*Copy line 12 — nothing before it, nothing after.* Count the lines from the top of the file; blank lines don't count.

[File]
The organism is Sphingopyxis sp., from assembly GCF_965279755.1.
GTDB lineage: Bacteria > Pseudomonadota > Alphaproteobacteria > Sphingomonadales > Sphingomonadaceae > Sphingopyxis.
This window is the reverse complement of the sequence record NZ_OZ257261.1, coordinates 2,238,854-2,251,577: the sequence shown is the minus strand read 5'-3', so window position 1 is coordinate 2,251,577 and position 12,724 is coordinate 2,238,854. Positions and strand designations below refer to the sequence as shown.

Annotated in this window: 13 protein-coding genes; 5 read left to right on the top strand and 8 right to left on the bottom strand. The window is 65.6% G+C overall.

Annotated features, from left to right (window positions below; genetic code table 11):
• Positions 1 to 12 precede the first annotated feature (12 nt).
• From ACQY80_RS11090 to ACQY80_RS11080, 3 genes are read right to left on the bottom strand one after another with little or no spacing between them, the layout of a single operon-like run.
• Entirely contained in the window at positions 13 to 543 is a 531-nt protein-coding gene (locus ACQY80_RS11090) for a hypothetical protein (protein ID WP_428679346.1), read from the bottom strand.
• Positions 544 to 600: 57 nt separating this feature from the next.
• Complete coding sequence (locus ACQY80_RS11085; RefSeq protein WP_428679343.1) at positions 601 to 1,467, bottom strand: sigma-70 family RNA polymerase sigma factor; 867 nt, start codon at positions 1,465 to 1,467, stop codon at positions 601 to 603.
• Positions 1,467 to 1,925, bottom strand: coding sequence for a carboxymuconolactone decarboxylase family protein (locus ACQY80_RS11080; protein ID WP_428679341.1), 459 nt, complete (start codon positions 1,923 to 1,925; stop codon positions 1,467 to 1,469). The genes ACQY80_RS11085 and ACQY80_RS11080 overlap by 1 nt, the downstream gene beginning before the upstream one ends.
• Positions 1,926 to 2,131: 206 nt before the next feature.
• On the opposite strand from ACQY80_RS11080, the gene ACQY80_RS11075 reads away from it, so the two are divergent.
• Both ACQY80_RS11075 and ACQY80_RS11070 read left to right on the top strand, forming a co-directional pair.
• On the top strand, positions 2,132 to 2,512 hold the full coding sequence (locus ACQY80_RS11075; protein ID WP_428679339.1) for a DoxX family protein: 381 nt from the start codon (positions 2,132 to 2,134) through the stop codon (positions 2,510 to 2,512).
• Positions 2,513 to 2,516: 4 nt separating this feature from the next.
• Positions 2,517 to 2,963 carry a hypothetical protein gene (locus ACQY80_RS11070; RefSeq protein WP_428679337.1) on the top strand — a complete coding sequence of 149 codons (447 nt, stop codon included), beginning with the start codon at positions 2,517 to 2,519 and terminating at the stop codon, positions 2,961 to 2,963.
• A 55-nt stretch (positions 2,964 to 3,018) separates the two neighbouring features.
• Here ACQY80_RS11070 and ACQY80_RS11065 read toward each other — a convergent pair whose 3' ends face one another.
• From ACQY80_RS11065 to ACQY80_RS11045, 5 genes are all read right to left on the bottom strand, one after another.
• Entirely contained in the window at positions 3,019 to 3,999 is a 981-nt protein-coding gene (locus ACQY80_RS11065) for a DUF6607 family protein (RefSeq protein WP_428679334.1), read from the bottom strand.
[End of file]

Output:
• Positions 1,926 to 2,131: 206 nt before the next feature.